Should you take a creative writing degree? The honest truth. An interview

There are many ways we can learn the art and craft of writing. One is a dedicated degree course, either at bachelor or postgraduate level. But what do they give you that you can’t get in other ways?

Last year I got in conversation about this with creative writing professor Garry Craig Powell – you might recognise him because he’s been an Undercover Soundtrack guest and interviewed me about Not Quite Lost. So I thought it would be good to write a proper, in-depth interview about it – and it turned out to be very long!

We’re publishing it in parts at Late Last Night Books. In part 1, we chew over the following questions, with actionable points at the end –

What are the benefits and limitations of creative writing degrees?

What experience level should a writer have so their work is enhanced rather than forced into a standard mould (the often-derided MFA novel)?

As writing is largely self-taught, do writers need formal teachers?

Misconceptions about creative writing teachers!

Thanks for the pic, Pixabay

Come on over!

And if you’ve taken a creative writing degree yourself – or considered it and decided not to – do share your experiences in the comments here. Also, post any questions you’d like us to tackle. If they’re not in one of the interviews, we can gather them into a special at the end. 

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  1. #1 by Don Massenzio on January 28, 2019 - 2:14 pm

    Reblogged this on Author Don Massenzio and commented:
    Check out this post from the Nail Your Novel blog with the topic: Should you take a creative writing degree? The honest truth. An interview

  2. #4 by Bryan Fagan on January 28, 2019 - 2:29 pm

    It all comes down to the individual. For me conferences helped a lot but for the most part it was self taught and drive. This is something I enjoy, I feel I’m somewhat good at it and I have an open mind about it.

    A degree may help others but for me I feel I learn through other writers, books (fiction and non) and hard work.

  3. #6 by Alexander Kristensen on February 2, 2019 - 9:28 pm

    I think it comes down to drive and what field of writing you looking to get into and what skills that company requires you to have.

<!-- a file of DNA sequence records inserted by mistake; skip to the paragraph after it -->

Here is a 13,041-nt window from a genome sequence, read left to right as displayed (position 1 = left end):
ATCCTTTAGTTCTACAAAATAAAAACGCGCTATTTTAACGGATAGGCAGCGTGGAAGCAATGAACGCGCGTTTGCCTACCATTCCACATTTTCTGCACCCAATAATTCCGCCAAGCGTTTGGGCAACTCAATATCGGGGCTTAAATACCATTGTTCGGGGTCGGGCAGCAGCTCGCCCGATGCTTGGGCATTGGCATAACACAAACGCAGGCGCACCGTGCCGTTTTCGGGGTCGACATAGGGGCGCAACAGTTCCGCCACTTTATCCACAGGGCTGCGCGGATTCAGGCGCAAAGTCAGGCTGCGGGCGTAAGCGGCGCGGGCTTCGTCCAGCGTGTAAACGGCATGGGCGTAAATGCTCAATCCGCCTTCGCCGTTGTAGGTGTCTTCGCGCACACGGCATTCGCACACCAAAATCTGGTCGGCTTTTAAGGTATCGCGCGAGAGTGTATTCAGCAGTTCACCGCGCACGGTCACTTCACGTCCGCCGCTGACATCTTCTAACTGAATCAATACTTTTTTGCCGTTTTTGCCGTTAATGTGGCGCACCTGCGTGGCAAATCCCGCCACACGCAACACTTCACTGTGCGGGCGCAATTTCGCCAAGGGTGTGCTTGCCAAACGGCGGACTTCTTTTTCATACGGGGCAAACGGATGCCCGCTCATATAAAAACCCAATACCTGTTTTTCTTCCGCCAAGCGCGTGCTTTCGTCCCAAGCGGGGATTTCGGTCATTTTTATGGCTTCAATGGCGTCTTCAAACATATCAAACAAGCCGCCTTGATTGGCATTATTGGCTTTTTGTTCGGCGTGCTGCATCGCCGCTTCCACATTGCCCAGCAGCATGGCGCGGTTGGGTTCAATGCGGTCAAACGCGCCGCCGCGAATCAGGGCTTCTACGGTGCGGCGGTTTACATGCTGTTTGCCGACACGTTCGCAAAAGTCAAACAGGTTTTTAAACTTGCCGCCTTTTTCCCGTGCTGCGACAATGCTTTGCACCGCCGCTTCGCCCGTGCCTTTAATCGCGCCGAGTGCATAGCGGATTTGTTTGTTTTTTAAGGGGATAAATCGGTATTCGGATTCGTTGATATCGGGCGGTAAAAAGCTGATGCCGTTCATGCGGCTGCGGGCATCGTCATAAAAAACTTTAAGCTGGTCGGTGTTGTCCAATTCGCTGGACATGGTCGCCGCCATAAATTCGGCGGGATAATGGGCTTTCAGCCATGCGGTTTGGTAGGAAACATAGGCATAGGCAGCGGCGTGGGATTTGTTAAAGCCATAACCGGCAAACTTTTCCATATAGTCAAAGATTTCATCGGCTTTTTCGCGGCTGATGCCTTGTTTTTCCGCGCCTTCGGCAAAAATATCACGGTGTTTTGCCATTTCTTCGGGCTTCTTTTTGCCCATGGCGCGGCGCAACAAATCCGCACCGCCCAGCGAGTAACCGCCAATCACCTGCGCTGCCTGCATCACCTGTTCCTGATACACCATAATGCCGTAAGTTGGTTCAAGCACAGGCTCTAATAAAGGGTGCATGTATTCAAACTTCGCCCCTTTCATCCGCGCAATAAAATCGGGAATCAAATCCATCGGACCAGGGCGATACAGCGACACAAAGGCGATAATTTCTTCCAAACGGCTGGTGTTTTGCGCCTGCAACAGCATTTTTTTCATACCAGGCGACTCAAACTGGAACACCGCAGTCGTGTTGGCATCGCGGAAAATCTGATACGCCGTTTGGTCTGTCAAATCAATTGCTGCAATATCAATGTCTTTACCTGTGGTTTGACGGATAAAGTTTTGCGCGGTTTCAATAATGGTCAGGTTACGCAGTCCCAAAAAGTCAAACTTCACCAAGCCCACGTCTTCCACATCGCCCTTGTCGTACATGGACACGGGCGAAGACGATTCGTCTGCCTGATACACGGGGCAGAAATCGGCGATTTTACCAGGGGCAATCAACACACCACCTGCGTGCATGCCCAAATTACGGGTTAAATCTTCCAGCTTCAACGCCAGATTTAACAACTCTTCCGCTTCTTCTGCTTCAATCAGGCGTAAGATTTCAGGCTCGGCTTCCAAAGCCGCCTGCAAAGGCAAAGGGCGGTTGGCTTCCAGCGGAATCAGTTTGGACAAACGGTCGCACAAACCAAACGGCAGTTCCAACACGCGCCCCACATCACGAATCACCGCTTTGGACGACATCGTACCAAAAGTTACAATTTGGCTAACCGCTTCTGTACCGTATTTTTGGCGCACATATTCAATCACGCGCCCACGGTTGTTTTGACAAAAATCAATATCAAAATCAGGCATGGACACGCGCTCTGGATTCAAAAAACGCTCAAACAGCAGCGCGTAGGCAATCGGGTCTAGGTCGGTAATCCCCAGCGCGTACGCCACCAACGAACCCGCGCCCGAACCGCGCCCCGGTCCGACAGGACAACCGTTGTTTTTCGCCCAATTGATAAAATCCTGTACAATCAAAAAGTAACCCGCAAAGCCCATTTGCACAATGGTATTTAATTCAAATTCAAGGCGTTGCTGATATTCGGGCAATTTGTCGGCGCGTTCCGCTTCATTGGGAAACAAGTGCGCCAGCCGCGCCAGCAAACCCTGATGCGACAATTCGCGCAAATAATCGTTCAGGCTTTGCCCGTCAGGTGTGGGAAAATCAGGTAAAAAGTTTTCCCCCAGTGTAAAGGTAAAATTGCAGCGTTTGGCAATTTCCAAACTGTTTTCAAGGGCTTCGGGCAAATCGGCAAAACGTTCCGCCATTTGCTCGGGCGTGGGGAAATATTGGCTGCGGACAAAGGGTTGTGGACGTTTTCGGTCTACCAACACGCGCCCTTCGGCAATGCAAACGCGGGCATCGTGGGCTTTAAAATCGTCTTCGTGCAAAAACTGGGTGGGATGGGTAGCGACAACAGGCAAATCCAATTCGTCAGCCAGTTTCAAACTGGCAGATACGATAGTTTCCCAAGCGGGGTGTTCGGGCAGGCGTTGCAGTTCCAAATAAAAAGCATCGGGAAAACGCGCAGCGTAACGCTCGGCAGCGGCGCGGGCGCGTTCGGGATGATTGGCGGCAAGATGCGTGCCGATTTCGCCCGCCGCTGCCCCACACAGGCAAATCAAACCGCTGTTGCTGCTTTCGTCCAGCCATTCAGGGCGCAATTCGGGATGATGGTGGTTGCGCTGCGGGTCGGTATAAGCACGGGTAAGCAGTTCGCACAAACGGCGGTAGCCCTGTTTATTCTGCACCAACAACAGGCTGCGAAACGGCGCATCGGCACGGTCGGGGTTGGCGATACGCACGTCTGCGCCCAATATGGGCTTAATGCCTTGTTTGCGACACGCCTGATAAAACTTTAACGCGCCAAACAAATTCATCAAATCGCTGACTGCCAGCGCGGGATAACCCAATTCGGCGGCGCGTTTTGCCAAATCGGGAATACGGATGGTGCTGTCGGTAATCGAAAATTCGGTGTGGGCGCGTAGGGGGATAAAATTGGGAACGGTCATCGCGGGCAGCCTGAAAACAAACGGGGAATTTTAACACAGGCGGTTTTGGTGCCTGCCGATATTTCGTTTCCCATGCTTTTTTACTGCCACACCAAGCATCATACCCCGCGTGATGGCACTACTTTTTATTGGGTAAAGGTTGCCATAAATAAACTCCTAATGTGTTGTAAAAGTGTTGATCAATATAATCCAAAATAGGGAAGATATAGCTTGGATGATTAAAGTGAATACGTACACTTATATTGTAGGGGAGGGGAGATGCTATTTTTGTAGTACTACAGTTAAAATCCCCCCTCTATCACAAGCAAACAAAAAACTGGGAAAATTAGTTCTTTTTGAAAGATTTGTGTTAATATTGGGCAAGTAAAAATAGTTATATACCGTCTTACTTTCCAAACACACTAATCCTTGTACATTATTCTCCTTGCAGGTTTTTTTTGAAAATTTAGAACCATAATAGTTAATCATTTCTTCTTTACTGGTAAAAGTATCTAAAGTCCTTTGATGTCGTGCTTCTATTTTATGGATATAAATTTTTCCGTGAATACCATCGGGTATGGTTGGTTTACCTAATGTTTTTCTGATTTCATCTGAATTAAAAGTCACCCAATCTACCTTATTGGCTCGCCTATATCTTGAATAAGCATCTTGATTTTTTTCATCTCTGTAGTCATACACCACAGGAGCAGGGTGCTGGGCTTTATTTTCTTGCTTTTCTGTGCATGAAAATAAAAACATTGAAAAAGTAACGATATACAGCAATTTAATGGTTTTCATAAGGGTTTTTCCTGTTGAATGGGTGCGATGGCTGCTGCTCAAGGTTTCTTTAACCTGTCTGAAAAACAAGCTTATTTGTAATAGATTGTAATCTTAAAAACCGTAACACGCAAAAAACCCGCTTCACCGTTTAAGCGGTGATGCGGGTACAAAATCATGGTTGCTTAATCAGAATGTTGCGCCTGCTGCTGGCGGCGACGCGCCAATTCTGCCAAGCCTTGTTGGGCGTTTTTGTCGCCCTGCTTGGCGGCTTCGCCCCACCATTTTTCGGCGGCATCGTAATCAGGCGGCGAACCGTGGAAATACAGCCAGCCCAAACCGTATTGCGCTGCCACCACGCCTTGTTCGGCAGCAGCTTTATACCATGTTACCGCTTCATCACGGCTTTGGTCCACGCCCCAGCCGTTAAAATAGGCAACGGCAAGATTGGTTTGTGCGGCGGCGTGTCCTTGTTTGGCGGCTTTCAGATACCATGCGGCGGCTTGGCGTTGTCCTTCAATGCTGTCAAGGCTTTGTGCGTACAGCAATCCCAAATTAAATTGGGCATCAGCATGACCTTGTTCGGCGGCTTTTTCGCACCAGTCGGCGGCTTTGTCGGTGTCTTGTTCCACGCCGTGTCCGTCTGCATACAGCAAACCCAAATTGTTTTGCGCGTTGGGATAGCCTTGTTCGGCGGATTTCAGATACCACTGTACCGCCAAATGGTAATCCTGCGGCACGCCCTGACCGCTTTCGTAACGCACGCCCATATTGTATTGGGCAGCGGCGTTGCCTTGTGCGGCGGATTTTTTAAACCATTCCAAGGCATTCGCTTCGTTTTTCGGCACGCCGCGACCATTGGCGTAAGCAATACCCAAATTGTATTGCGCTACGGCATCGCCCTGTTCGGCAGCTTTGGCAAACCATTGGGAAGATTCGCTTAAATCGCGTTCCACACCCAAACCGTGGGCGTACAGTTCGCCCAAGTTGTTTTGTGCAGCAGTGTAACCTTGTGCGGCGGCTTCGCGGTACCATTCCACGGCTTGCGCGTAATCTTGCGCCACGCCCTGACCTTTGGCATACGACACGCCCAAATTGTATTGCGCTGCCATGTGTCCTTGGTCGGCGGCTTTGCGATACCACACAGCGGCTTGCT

4. #7 by Sophie Playle on February 4, 2019 - 10:22 am

    That’s a great interview. I’ve studied Creative Writing at BA level (as part of my Literature degree) and MA level, and everything Garry says rings true.

    I wrote about a related topic (a long time ago now) on my blog after completing my MA. In the post I explore whether I could have received the same benefits of the MA without the programme: https://liminalpages.com/alternative-ways-to-achieve-the-benefits-of-a-creative-writing-ma/

    • #8 by Roz Morris @Roz_Morris on February 4, 2019 - 7:27 pm

      Hi Sophie! I’m so pleased it made sense. I followed your link and I like your piece. About to tweet it!

  5. #9 by John Grabowski on March 3, 2019 - 8:46 pm

    The writers I really respect don’t have writing degrees. The writers whose work I find stilted, phony and filled with affectation are almost always MFA darlings. I have a feeling these programs teach writers to talk to, and write for, other writers. The same is true in so many MFA programs today, and not just creative writing. I’ll take someone with interesting life’s experiences and a gift for self expression over someone with a pedigree any day. Your mileage may vary, of course.

    • #10 by Roz Morris @Roz_Morris on March 3, 2019 - 11:48 pm

      Hi John! I’ve certainly read some awful, awful books by people with writing MAs, MFAs and even PhDs. You can’t make a silk purse out of a sow’s whatnot.

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